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[verb ree-meyk; noun ree-meyk] /verb riˈmeɪk; noun ˈriˌmeɪk/
verb (used with object), remade, remaking.
to make again or anew.
Movies. to film again, as a picture or screenplay.
Movies. a more recent version of an older film.
anything that has been remade, renovated, or rebuilt:
The tailor is offering a special price on remakes.
Origin of remake
First recorded in 1625-35; re- + make1
Related forms
remaker, noun Unabridged
Based on the Random House Dictionary, © Random House, Inc. 2017.
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Examples from the Web for remake
Contemporary Examples
Historical Examples
  • With such a backing, he could coerce ministries at will, and remake the politics of England.

    The Market-Place Harold Frederic
  • He wouldn't be able to remake that bankroll every time if he wasn't.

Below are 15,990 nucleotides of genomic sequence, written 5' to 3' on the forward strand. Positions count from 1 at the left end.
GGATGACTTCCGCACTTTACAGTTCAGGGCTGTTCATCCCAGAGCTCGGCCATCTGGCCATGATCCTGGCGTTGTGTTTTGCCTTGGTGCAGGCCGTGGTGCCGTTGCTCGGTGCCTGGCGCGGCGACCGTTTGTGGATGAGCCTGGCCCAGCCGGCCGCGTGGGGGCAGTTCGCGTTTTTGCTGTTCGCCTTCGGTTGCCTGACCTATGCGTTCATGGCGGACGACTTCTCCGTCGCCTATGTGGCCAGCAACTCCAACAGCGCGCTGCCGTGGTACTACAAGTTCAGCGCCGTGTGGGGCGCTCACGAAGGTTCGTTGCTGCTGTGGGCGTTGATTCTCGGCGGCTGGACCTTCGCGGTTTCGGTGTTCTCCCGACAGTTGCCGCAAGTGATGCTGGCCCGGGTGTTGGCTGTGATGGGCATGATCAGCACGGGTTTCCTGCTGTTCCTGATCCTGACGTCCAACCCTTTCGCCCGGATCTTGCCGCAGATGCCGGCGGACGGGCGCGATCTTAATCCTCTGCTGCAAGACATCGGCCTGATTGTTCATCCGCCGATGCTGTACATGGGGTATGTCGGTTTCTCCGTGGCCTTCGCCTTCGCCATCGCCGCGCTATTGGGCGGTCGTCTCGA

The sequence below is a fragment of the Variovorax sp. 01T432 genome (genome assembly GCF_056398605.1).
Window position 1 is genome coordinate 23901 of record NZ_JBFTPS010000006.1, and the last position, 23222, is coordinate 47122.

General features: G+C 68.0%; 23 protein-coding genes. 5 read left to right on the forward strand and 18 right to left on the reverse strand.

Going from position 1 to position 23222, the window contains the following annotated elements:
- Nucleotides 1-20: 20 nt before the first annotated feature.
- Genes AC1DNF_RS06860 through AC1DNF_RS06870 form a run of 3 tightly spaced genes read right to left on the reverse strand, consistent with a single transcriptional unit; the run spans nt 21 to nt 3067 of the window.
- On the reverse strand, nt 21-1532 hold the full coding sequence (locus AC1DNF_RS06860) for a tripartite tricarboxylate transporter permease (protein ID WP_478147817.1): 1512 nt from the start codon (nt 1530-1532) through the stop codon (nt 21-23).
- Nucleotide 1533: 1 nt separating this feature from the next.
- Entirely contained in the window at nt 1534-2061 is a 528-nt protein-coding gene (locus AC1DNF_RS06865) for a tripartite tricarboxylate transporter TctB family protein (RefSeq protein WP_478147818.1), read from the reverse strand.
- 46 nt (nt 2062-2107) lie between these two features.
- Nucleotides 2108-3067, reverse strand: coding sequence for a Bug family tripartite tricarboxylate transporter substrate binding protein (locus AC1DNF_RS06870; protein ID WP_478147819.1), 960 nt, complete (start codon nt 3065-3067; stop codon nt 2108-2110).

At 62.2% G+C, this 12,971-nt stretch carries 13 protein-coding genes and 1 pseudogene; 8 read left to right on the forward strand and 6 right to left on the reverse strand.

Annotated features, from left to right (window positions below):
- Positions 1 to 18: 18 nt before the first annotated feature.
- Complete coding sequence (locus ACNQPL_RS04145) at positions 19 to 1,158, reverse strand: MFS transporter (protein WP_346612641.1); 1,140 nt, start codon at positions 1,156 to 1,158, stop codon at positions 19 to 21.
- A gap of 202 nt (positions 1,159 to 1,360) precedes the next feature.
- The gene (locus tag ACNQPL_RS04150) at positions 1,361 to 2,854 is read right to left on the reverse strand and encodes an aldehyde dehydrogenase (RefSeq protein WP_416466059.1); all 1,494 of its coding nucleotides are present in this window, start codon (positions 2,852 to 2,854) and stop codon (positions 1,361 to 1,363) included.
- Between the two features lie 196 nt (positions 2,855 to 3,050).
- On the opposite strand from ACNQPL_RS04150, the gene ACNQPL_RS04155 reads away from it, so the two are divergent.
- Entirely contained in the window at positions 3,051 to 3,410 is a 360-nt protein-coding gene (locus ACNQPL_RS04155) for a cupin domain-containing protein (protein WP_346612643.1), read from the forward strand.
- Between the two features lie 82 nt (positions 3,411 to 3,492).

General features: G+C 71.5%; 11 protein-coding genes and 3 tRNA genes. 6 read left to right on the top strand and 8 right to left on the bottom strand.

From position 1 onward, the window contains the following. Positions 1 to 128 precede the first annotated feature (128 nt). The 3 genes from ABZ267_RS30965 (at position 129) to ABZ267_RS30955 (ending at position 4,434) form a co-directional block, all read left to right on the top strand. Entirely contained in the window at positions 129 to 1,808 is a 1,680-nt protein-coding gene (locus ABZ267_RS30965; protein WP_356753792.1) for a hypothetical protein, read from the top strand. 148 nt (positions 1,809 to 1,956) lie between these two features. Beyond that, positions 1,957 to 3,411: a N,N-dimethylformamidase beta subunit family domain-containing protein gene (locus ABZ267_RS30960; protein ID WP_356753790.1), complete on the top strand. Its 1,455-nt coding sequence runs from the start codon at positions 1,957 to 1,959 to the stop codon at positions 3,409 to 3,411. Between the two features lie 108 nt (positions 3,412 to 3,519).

The Ultimate Weapon John Wood Campbell
  • As well ask him to remake his own face or to reconstruct his legs.

    Armorel of Lyonesse Walter Besant
  • Evolution has made them what they are, and evolution will remake them.

    Flowers of Freethought George W. Foote
  • Wind the thread on a reel and keep for the repairing of this cloth, then remake the hem.

British Dictionary definitions for remake


noun (ˈriːˌmeɪk)
something that is made again, esp a new version of an old film
the act of making again or anew
verb (riːˈmeɪk) -makes, -making, -made
(transitive) to make again or anew
Collins English Dictionary - Complete & Unabridged 2012 Digital Edition
© William Collins Sons & Co. Ltd. 1979, 1986 © HarperCollins
Publishers 1998, 2000, 2003, 2005, 2006, 2007, 2009, 2012
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Word Origin and History for remake

1630s, from re- "back, again" + make (v.). Related: Remade; remaking. As a noun, of movies, from 1936.

Online Etymology Dictionary, © 2010 Douglas Harper
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